In the present study, the size of the lymph nodes was measured on TEE and nodal specimens in long- and short-axis diameter. There were no differences between malignant and benign nodes in both diameters. Furthermore, normal-sized N2 nodes were demonstrated in 73% of N2 nodes on TEE, and mediastinal lymph node metastases on CT were misdiagnosed in 64% of patients with N2 nodes because of normal-sized N2 nodes. These findings indicate that we are not able to reliably differentiate malignant mediastinal lymph nodes from benign nodes by size because of high frequency of normal-sized N2 nodes. Kerr et al reported that there were no significant differences between malignant nodes and benign nodes in diameter, and concluded that malignant mediastinal nodes were not larger than benign nodes and small lymph nodes were not infrequently malignant. This report supports our data in relationship of size between malignant and benign nodes.
The measurements of nodal diameters by TEE are different from the measurements taken from the CT image, which are usually the diameters of lymph nodes in the horizontal plane, because lymph nodes are rarely spherical. The image of the entire lymph node can be demonstrated by moving the probe at TEE, and we can measure nodal diameters of the maximal cut surface without partial volume effect and influence of window setting like CT. Therefore, we can measure nodal diameters more accurately by TEE than by CT. Furthermore, the detection rate of mediastinal lymph nodes by TEE (98/208, 47%) was superior to that by CT (51/208, 25%). However, lymph nodes were detected only in the left side of the mediastinum by TEE because of ultrasound reflection due to air in bronchi. This finding seems to be a limitation of the examination by TEE. Although not the purpose of our study, in our experience, the detection rate of lymph nodes in the left side of the mediastinum by TEE was superior to that by CT, and smaller lymph nodes were demonstrated by TEE than by CT. Therefore, it seems to be useful for evaluation of contralateral nodal stations in patients with right-sided lung cancer. That is to say, if enlarged lymph nodes are demonstrated by TEE, the presence of N3 nodes is suspected. If normal-sized lymph nodes are seen, we can recommend that surgeons perform careful nodal sampling. Furthermore, although we consider that TEE is useful for evaluation of mediastinal invasion, we have not obtained sufficient data. Several limitations of this study must be stressed.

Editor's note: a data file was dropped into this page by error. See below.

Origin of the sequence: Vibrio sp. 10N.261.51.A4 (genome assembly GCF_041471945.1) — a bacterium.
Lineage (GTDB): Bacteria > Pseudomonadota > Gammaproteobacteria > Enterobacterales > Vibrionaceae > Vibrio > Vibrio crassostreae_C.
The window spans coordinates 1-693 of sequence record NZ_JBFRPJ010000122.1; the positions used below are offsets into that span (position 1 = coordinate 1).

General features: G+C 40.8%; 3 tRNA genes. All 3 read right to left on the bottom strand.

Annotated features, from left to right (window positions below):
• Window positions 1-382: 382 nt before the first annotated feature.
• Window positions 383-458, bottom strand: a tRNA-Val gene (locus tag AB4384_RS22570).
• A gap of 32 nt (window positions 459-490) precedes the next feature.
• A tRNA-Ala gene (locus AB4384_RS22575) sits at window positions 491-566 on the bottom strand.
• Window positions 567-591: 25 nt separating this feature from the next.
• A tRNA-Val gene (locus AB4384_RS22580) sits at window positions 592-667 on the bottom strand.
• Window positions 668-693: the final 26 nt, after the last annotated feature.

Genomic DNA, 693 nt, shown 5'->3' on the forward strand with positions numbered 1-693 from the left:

Our data are derived from a small and selected group of patients. At present, patients with N3 involvement are considered to have nonoperable stage IIIB disease. Therefore, patients with stage IIIB or IV in preoperative staging did not come to thoracotomy, and then, all patients with bulky N2 nodes or extranodal disease belonged to stage IIIB or stage IV. This appeared to be the reason that large lymph nodes were few in our study. Furthermore, the mean diameters of the normal-nodal specimens in our study were smaller than those noted in other reports because of shrinkage after fixation. That is to say, the measurements of nodal specimens in our study were different from the measurements of fresh lymph nodes. However, our harvesting of lymph nodes is more extensive than in other studies.
In conclusion, it is not possible to reliably differentiate malignant mediastinal nodes from benign nodes by size alone, and we should be aware of high frequency of normal-sized N2 nodes in patients with operable stage of lung cancer.